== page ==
Nested within that lawn were several bushes and trees. My version of the story would have me planting all of them. In her own spirited manner, she reminds me that my memory might be a bit cloudy on that score. Formerly among them was a peach tree that I purchased long ago as a Mother’s Day gift. Peach trees don’t tend to thrive in Nebraska’s climate if you’re wondering. I believe it died sometime during it’s first strong midwest winter. My mom never let on though and she kept it in the yard for many years after.

I imagine most people have their own version of a cobbled together scrapwood bench, a long gone peach tree, or an ice-cold Pepsi. At least I hope they do. These only represent a small sample of my motherly anecdotes. I suspect that the nurturing gestures children are aware of is vastly outnumbered by the ones they know nothing about. If my suspicion were confirmed, it would be ironic, but not surprising, that the majority of motherly acts might actually go unnoticed. Wouldn’t that just fit a mother’s M.O.

Like any relationship, mother-child isn’t perfect. Besides, I’m of the opinion that a “perfect” relationship shares its chief characteristic with a unicorn. Real relationships are built with scraps, selflessness, and a willingness to care beyond the strong winters in life. To me, this is the true spirit of a mother and although I struggle to mask my distaste for the commercialism of holidays, Mother’s Day included, I’ll be the first to celebrate wholeheartedly, the spirit of mothers everywhere.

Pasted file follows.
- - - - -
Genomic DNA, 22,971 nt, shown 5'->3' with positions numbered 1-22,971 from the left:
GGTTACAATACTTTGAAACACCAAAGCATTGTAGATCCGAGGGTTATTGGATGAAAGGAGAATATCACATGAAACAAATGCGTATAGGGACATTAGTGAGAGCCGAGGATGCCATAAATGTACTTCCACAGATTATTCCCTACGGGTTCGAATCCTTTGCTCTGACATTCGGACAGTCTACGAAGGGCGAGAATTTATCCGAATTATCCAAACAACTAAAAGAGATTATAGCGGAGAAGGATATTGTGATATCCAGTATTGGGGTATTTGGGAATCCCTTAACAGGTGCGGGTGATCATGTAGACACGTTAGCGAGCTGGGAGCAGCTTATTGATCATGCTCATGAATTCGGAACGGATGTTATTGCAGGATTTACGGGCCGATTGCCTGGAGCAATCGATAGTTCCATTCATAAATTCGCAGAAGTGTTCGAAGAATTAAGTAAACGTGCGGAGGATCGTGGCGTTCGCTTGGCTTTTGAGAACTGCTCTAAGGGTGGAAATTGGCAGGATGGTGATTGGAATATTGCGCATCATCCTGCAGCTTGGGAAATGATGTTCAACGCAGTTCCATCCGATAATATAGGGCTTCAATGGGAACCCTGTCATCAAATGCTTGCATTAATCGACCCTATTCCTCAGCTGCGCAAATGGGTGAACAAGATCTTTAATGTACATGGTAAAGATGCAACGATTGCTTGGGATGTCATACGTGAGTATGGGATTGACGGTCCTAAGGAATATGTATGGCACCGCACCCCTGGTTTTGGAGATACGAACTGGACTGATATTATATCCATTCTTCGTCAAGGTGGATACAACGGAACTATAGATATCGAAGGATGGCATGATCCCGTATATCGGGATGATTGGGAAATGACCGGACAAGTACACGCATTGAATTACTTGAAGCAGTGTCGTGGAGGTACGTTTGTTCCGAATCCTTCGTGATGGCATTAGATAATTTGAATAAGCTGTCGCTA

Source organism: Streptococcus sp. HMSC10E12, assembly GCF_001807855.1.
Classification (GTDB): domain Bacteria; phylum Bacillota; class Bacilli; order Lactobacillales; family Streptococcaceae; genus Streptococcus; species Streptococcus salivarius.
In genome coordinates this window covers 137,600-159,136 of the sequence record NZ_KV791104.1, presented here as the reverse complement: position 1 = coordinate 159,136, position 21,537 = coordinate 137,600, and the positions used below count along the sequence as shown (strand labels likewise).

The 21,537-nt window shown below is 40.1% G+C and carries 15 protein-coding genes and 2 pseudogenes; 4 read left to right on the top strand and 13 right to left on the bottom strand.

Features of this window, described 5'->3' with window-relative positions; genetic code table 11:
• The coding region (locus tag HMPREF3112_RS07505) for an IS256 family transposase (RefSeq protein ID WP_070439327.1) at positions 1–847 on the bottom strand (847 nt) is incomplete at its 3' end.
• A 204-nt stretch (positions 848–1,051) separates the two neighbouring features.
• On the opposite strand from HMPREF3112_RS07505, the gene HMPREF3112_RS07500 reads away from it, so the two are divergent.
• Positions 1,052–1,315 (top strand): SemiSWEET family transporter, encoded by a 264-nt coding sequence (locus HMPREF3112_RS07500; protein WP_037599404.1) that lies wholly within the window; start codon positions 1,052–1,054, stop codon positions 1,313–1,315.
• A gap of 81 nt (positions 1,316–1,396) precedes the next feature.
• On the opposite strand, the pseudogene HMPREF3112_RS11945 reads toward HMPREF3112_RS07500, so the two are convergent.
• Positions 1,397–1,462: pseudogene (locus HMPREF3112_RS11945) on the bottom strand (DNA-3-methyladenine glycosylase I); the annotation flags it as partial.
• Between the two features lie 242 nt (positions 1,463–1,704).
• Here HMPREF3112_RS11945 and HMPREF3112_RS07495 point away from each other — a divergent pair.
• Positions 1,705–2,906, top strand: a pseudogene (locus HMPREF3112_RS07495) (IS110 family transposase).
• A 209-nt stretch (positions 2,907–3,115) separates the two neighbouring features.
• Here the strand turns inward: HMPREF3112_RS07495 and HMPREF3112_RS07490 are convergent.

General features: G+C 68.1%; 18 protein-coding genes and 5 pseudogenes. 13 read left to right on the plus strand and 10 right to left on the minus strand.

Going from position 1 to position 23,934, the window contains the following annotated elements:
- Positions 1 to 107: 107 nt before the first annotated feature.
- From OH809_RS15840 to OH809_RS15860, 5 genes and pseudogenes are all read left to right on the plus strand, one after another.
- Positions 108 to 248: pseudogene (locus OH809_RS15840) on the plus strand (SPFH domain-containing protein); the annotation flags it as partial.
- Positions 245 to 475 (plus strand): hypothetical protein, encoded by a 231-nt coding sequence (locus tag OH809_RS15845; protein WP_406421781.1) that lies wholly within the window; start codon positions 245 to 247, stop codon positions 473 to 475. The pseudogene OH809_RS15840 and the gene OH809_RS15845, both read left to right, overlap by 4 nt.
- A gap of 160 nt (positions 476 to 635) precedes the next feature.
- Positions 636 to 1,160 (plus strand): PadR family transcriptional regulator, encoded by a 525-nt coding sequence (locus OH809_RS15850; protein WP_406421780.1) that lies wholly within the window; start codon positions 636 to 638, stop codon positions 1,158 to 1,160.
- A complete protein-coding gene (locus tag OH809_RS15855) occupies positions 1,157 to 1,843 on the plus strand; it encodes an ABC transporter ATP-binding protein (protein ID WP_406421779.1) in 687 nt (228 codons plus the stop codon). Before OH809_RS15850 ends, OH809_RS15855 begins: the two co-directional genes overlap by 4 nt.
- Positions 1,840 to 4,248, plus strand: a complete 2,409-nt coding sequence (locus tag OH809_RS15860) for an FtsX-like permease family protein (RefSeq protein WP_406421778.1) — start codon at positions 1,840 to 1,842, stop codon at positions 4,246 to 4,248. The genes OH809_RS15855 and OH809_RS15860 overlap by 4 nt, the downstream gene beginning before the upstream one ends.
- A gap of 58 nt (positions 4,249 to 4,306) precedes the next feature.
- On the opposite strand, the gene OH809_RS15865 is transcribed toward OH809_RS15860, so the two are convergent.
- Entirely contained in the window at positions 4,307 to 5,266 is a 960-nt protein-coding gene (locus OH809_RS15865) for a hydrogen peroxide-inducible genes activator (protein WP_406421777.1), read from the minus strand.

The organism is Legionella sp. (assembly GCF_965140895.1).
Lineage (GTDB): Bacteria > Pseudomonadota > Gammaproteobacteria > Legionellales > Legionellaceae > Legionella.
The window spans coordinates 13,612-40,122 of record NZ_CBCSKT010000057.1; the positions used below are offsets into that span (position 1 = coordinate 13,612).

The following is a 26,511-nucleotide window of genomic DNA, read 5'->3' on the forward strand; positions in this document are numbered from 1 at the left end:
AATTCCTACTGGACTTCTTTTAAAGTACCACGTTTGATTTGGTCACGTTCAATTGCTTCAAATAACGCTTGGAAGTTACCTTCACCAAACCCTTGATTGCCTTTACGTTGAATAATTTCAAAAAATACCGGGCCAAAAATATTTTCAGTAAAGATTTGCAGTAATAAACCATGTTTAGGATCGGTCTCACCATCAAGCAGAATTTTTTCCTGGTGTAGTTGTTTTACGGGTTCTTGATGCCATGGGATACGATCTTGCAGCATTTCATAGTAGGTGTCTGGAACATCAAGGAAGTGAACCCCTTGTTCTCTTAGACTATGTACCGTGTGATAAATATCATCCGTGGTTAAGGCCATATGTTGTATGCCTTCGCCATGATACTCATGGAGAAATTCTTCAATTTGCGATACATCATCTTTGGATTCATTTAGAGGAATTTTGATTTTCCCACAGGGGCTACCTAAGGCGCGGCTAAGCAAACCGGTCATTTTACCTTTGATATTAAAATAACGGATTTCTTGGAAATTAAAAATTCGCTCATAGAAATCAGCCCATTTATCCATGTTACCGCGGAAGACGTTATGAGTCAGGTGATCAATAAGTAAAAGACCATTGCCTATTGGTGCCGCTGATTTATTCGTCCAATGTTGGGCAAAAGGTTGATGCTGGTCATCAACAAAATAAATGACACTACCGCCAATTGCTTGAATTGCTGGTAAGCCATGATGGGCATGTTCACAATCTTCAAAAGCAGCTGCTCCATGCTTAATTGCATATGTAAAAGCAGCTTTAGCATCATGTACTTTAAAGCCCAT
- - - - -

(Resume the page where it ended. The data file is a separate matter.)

In thinking about this post, I wanted to write something non-commercial to honor my mother and the spirit of all mothers. Its not a role I was put on earth to experience personally but that certainly doesn’t lessen my appreciation for it.

Ironically, Anna Jarvis was arrested in 1948, protesting the commercialism of the holiday she campaigned for (that made me smile). She thought it lazy that one couldn’t take the time to handwrite a card to the one who’d done the most for them. That alone is worth a bouquet of carnations, although she probably would’ve been appalled by a whole bouquet. As I was typing this, I realized I was sipping a cold Pepsi (diet) and like most people, I called my Mom today. The conversation happened to turn to the mowing of her lawn and how she liked it done a certain way. Don’t I know it. I couldn’t help but chuckle. Love you, Mom.

To all those who fill the role of Mother in someone’s life, Happy Mother’s Day!